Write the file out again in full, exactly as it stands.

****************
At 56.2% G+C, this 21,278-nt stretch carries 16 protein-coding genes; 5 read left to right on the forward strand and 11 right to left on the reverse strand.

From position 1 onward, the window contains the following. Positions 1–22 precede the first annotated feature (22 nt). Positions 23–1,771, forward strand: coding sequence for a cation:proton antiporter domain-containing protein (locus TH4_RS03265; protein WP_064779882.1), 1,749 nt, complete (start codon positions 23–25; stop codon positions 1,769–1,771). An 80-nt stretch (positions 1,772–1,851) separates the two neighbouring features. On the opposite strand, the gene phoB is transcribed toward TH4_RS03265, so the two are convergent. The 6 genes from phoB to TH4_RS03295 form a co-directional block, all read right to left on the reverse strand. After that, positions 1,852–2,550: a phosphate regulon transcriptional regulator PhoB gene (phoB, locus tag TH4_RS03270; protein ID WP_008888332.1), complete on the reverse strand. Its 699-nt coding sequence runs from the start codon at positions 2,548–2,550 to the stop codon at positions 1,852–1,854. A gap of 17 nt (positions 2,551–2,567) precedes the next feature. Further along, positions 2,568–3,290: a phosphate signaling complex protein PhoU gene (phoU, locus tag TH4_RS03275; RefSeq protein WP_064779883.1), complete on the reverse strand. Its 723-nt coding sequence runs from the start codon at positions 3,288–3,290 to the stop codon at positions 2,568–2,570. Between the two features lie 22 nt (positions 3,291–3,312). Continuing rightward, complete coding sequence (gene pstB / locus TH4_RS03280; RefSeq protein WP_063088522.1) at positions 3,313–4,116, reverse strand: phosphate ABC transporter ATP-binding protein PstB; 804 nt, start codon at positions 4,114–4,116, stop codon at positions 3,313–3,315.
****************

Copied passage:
At 56.2% G+C, this 21,278-nt stretch carries 16 protein-coding genes; 5 read left to right on the forward strand and 11 right to left on the reverse strand.

From position 1 onward, the window contains the following. Positions 1–22 precede the first annotated feature (22 nt). Positions 23–1,771, forward strand: coding sequence for a cation:proton antiporter domain-containing protein (locus TH4_RS03265; protein WP_064779882.1), 1,749 nt, complete (start codon positions 23–25; stop codon positions 1,769–1,771). An 80-nt stretch (positions 1,772–1,851) separates the two neighbouring features. On the opposite strand, the gene phoB is transcribed toward TH4_RS03265, so the two are convergent. The 6 genes from phoB to TH4_RS03295 form a co-directional block, all read right to left on the reverse strand. After that, positions 1,852–2,550: a phosphate regulon transcriptional regulator PhoB gene (phoB, locus tag TH4_RS03270; protein ID WP_008888332.1), complete on the reverse strand. Its 699-nt coding sequence runs from the start codon at positions 2,548–2,550 to the stop codon at positions 1,852–1,854. A gap of 17 nt (positions 2,551–2,567) precedes the next feature. Further along, positions 2,568–3,290: a phosphate signaling complex protein PhoU gene (phoU, locus tag TH4_RS03275; RefSeq protein WP_064779883.1), complete on the reverse strand. Its 723-nt coding sequence runs from the start codon at positions 3,288–3,290 to the stop codon at positions 2,568–2,570. Between the two features lie 22 nt (positions 3,291–3,312). Continuing rightward, complete coding sequence (gene pstB / locus TH4_RS03280; RefSeq protein WP_063088522.1) at positions 3,313–4,116, reverse strand: phosphate ABC transporter ATP-binding protein PstB; 804 nt, start codon at positions 4,114–4,116, stop codon at positions 3,313–3,315.